No, to be a good writer (admired, esteemed, and such) you can’t just be hardworking. You need to have something special. It seems good writers don’t crawl on their hands and knees, begging people to read their manuscript. They don’t divulge their feelings about being a writer. And they never send annoying query letters. It seems writers are supposed to be plucked from society, like a model discovered in a mall.
I compare this image of writers to Pride and Prejudice, when Elizabeth is confronted by Mr. Darcy’s ideas on what makes an accomplished woman: “A woman must have a thorough knowledge of music, singing, drawing, dancing, and the modern languages, to deserve the word; and besides all this, she must possess a certain something in her air and manner of walking, the tone of her voice, her address and expressions, or the word will be but half deserved.”
Impossible! I understand Minor is simply offering some advice on how to be taken more seriously but writers are so often given conflicting advice. On one hand, they are told to never stop trying, just keep at it. Many authors were rejected at first. On the other hand, there’s a sense that great writers are much too serious and engulfed in their work to send silly emails to possible mentors or editors. What is a writer to do? Probably just write.
Monday, November 8, 2010
Were you an English major?
Yes. You’ve seen me try to do math, haven’t you? Where I make that face like I’m concentrating really hard? The playing guitar face?
I ask because college English departments tend to skew towards the female as well, so I thought you might have some practice in this?
I think the population of my department was pretty evenly distributed by gender. But we sat on opposite sides of the seminar table. Kidding. Kind of.
Had you heard before moving here to pursue publishing that the females outnumbered males by such a wide margin?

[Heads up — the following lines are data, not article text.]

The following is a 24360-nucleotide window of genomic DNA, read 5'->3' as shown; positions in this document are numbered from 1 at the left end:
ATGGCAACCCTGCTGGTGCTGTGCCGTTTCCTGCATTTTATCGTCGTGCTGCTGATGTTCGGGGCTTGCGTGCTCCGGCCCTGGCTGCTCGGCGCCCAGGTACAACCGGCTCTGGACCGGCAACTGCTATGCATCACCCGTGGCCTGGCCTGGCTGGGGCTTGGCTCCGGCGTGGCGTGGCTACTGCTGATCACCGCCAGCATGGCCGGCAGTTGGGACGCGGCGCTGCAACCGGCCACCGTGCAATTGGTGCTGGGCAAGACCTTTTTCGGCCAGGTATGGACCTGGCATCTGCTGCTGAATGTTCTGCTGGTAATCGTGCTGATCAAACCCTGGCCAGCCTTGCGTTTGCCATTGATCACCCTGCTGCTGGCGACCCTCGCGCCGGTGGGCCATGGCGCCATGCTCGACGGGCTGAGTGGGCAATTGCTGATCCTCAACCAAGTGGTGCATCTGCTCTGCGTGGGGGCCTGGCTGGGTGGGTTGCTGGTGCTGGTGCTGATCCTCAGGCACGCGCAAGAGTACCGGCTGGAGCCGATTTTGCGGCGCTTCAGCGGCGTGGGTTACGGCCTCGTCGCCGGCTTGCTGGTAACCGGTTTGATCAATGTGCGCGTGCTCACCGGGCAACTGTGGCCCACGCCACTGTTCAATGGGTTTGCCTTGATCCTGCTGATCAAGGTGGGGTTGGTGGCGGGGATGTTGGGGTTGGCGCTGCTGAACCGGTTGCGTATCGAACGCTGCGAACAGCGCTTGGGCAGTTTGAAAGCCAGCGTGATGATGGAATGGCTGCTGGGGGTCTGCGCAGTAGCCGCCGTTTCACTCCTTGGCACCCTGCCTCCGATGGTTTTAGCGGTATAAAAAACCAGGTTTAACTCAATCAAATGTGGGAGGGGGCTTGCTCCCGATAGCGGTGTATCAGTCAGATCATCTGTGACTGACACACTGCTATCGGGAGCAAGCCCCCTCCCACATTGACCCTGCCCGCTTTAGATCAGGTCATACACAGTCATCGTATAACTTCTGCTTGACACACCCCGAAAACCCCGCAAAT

I knew nothing.
Has being surrounded by all the bright, brilliant young ladies here given you any particular insight into the female psyche?
I don’t think it has. Do you think it has?
What about the book group we have—have you been surprised at all by the interpretations your female co-bookclubbies have lent to your reading of classic books?
The only thing in my experience I could compare our bookclub to would be a film club that a couple friends and I ran in college. Basically, we’d watch really snooty movies and then sit around and argue about them for a couple hours. The conversations were aggressive. I can’t imagine why our girlfriends ever came along. It must’ve been a horrible, pathetic spectacle. It was fun.
This bookclub you refer to is quite different. Not that it isn’t fun as well. It is. I meant it’s a girl’s club rather than a boy’s club. (Thanks for letting me join anyway.) And I’m fascinated by how the dynamics of the conversation differ. In a lot of ways, it’s what you’d expect. Fewer jokes about phallic imagery. More talk of dating. More talk of chicken. More consideration given to the feelings of other participants—you know, trying to disagree without giving offense. I’m trying to think of ways in which the differences might be unexpected . . .
That has nothing to do with what you asked. No, in short, I don’t think my reading of Ulysses changed in any specific way based on our discussions. Although I always enjoy the discussions, and am very impressed by what everyone brings to the table.